Exit-Exam Story Fails the Test of Fairness

Mary Bergan is president of the California Federation of Teachers

The release last week of the test scores of ninth-graders who took the new California high school exit exam set off a flurry of hand-wringing. According to a San Francisco Chronicle article, only a fourth of the students would pass the math section and fewer than half the English section, "if state officials set the passing score at 70% or better."

Assemblywoman Virginia Strom-Martin (D-Duncan Mills), who heads the Assembly's Education Committee, was quoted as saying the scores were "abysmal." The headline, meanwhile, over a Times piece blared, "Most 9th-Graders Fail High School Exit Exam." State Supt. of Public Instruction Delaine Eastin was reported as saying: "The reality is that some of our schools are not adequately preparing all students . . . to pass the exam."

There are a couple of problems here--not with the accuracy of the reporting per se, but with its focus. The story was framed as "students can't make it past this test." This may fit into the comfortable old media box--that is, "Our schools are failing our children"--especially for the large numbers of readers who don't move their eyes past the headline and first paragraph or two. But it's not fair to the kids taking the test, to their teachers or to the schools to spin the story this way.

The actual passing score, as set by the State Board of Education the day the Chronicle article appeared, is 60% for English and 55% for math, not 70% for each. At these levels, nearly half of the ninth-graders pass the math and close to two-thirds pass the English portion. Not terrific but, perhaps, not abysmal, either.

One might quibble with the state education board for setting the bar lower than 70% for passing. But let's bear a few things in mind. The test is widely considered the most difficult of its kind in the nation. It's also so new that students were trying to answer questions about material that is in the official state academic standards but is not yet being taught in many classrooms. In fact, some of the material will never be taught in ninth-grade classrooms because it's 10th-and 11th-grade content.

Most important, these are high school freshmen we're talking about, not graduating seniors, taking an exit exam. The administration of the test is meant to give incoming high school students a taste of what they will face before they can graduate so they can better address their learning deficiencies along the way--and so resources can be steered to where they're needed the most. Contrary to the way the news media treated the event, the test should be viewed as a "getting to know you" assessment, not as a "high stakes" test. If the students could pass the test at this point, why on Earth would they attend high school for another three years?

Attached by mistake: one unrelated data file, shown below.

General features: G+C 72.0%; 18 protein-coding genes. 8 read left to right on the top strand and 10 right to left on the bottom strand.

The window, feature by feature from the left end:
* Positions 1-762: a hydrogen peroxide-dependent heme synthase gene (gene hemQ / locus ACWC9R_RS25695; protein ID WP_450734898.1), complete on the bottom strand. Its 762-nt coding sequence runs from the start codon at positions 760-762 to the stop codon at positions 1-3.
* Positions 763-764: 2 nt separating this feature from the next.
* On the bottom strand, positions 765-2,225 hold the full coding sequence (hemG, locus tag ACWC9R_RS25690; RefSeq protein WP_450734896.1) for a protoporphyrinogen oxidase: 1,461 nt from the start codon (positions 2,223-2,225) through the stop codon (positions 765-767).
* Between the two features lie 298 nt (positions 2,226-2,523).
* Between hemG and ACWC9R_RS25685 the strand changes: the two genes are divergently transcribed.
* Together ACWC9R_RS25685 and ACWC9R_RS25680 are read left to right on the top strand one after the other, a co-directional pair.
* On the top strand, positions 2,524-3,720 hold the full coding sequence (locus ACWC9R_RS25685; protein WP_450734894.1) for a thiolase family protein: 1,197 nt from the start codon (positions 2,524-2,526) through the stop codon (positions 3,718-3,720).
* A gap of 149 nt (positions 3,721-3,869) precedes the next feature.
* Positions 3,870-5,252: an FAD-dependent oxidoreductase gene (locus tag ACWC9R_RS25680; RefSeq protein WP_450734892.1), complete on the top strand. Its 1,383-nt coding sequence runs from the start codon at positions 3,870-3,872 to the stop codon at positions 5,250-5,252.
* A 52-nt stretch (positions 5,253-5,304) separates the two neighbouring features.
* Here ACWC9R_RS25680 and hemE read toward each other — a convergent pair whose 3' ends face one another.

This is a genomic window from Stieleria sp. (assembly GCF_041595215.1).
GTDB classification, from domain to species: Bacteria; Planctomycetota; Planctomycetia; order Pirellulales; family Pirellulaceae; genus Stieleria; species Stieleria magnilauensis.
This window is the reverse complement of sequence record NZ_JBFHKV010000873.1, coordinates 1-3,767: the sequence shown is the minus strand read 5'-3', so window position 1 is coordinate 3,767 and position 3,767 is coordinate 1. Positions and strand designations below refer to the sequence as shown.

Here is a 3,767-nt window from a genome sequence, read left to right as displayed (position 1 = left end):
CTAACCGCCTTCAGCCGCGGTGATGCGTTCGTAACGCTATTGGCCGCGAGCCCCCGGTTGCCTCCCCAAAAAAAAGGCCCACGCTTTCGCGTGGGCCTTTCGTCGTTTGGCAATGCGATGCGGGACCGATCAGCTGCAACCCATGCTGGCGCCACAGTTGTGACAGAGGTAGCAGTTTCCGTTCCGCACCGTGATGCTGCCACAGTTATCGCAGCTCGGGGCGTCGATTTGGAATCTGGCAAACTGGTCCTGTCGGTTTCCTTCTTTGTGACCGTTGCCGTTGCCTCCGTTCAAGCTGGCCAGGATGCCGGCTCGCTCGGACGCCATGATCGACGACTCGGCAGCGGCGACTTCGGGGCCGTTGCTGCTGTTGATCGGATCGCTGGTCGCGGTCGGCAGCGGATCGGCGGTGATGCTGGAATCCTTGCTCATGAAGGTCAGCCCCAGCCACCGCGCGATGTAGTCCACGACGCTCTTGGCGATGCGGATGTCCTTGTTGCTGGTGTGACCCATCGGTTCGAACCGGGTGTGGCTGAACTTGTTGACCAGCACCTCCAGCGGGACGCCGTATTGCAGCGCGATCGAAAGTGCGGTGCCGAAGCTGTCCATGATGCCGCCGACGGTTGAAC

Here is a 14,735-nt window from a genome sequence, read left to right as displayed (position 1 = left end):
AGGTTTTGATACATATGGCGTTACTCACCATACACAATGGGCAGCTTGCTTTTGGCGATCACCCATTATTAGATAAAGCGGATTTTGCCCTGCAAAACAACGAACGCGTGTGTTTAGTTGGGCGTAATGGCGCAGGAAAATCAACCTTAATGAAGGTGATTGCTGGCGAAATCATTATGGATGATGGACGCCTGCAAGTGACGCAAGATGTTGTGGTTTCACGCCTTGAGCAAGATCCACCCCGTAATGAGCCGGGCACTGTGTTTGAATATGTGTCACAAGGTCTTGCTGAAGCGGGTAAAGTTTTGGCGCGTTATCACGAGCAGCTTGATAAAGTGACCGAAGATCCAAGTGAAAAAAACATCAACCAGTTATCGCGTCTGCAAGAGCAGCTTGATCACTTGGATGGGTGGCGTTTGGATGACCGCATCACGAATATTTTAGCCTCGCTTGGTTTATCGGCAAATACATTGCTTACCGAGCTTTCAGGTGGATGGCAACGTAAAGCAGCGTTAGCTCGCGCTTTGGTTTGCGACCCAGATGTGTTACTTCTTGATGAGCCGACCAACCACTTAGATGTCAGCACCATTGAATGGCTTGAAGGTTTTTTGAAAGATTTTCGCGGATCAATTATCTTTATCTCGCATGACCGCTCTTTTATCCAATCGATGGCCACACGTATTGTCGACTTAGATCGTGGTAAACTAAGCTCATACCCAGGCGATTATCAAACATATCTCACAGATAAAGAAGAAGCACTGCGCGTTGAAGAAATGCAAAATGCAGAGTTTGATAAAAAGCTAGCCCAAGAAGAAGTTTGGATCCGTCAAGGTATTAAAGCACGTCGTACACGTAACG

Not noted in the story is a significant background element. The state Legislature failed to pass a bill that would have made the administration of the ninth-grade test a pilot, which would have achieved the goal of profiling problem areas without the stigma attached to students who didn't pass the test.

The one real worry nailed by the story's coverage is the achievement divide: The scores reveal a gap in the passing rate between white and Asian students, on one side, and African American and Latino students on the other. This isn't exactly news, nor is this phenomenon's portrayal precisely on target. Just about every standardized assessment shows the same thing: The single most accurate predictor of test score is the income level of the student's family. This factor gets lost behind the representation of scores by race.

Let's try being a bit more energetic in our pursuit of what education stories mean. "One-size-fits-all" clothing might work for some, but a lot of growth takes place between ninth and 12th grades.

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